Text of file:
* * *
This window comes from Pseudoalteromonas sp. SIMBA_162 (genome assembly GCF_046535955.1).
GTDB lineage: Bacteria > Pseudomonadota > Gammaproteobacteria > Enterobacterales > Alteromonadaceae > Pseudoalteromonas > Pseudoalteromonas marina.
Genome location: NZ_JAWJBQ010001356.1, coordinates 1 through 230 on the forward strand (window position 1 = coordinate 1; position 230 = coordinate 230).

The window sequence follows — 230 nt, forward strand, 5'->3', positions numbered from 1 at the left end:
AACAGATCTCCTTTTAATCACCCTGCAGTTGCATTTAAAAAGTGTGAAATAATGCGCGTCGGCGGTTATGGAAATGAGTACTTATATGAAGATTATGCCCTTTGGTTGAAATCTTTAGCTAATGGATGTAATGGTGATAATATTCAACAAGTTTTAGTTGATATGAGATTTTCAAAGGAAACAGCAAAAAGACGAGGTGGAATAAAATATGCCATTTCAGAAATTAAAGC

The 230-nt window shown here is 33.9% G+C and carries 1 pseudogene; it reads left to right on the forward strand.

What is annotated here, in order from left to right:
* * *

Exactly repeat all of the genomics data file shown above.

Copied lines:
This window comes from Pseudoalteromonas sp. SIMBA_162 (genome assembly GCF_046535955.1).
GTDB lineage: Bacteria > Pseudomonadota > Gammaproteobacteria > Enterobacterales > Alteromonadaceae > Pseudoalteromonas > Pseudoalteromonas marina.
Genome location: NZ_JAWJBQ010001356.1, coordinates 1 through 230 on the forward strand (window position 1 = coordinate 1; position 230 = coordinate 230).

The window sequence follows — 230 nt, forward strand, 5'->3', positions numbered from 1 at the left end:
AACAGATCTCCTTTTAATCACCCTGCAGTTGCATTTAAAAAGTGTGAAATAATGCGCGTCGGCGGTTATGGAAATGAGTACTTATATGAAGATTATGCCCTTTGGTTGAAATCTTTAGCTAATGGATGTAATGGTGATAATATTCAACAAGTTTTAGTTGATATGAGATTTTCAAAGGAAACAGCAAAAAGACGAGGTGGAATAAAATATGCCATTTCAGAAATTAAAGC

The 230-nt window shown here is 33.9% G+C and carries 1 pseudogene; it reads left to right on the forward strand.

What is annotated here, in order from left to right: